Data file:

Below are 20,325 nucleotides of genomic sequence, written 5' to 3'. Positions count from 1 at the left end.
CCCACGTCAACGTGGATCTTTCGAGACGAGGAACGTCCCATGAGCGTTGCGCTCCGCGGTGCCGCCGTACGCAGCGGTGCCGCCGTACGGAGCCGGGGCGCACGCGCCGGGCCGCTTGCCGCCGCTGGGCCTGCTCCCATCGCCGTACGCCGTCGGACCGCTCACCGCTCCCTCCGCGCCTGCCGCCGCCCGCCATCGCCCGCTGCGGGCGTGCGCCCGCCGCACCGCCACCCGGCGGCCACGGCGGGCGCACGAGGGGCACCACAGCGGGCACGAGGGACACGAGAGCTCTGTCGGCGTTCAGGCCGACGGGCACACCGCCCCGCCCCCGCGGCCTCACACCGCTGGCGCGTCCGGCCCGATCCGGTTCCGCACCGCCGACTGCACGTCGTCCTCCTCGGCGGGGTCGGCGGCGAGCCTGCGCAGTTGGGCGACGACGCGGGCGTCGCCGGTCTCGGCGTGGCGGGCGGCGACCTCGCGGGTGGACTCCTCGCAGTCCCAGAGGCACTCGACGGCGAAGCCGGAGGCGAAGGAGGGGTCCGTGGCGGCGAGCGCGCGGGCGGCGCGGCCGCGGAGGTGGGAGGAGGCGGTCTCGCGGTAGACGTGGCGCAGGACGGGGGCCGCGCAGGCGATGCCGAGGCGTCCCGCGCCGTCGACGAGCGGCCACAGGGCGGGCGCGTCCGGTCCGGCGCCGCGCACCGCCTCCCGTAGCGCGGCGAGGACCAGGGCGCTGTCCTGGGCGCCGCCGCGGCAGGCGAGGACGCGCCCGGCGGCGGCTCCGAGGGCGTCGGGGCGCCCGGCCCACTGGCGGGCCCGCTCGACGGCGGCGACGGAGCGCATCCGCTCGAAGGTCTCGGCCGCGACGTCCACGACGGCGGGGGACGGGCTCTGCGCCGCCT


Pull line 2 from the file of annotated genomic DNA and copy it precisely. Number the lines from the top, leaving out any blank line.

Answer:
CCCACGTCAACGTGGATCTTTCGAGACGAGGAACGTCCCATGAGCGTTGCGCTCCGCGGTGCCGCCGTACGCAGCGGTGCCGCCGTACGGAGCCGGGGCGCACGCGCCGGGCCGCTTGCCGCCGCTGGGCCTGCTCCCATCGCCGTACGCCGTCGGACCGCTCACCGCTCCCTCCGCGCCTGCCGCCGCCCGCCATCGCCCGCTGCGGGCGTGCGCCCGCCGCACCGCCACCCGGCGGCCACGGCGGGCGCACGAGGGGCACCACAGCGGGCACGAGGGACACGAGAGCTCTGTCGGCGTTCAGGCCGACGGGCACACCGCCCCGCCCCCGCGGCCTCACACCGCTGGCGCGTCCGGCCCGATCCGGTTCCGCACCGCCGACTGCACGTCGTCCTCCTCGGCGGGGTCGGCGGCGAGCCTGCGCAGTTGGGCGACGACGCGGGCGTCGCCGGTCTCGGCGTGGCGGGCGGCGACCTCGCGGGTGGACTCCTCGCAGTCCCAGAGGCACTCGACGGCGAAGCCGGAGGCGAAGGAGGGGTCCGTGGCGGCGAGCGCGCGGGCGGCGCGGCCGCGGAGGTGGGAGGAGGCGGTCTCGCGGTAGACGTGGCGCAGGACGGGGGCCGCGCAGGCGATGCCGAGGCGTCCCGCGCCGTCGACGAGCGGCCACAGGGCGGGCGCGTCCGGTCCGGCGCCGCGCACCGCCTCCCGTAGCGCGGCGAGGACCAGGGCGCTGTCCTGGGCGCCGCCGCGGCAGGCGAGGACGCGCCCGGCGGCGGCTCCGAGGGCGTCGGGGCGCCCGGCCCACTGGCGGGCCCGCTCGACGGCGGCGACGGAGCGCATCCGCTCGAAGGTCTCGGCCGCGACGTCCACGACGGCGGGGGACGGGCTCTGCGCCGCCT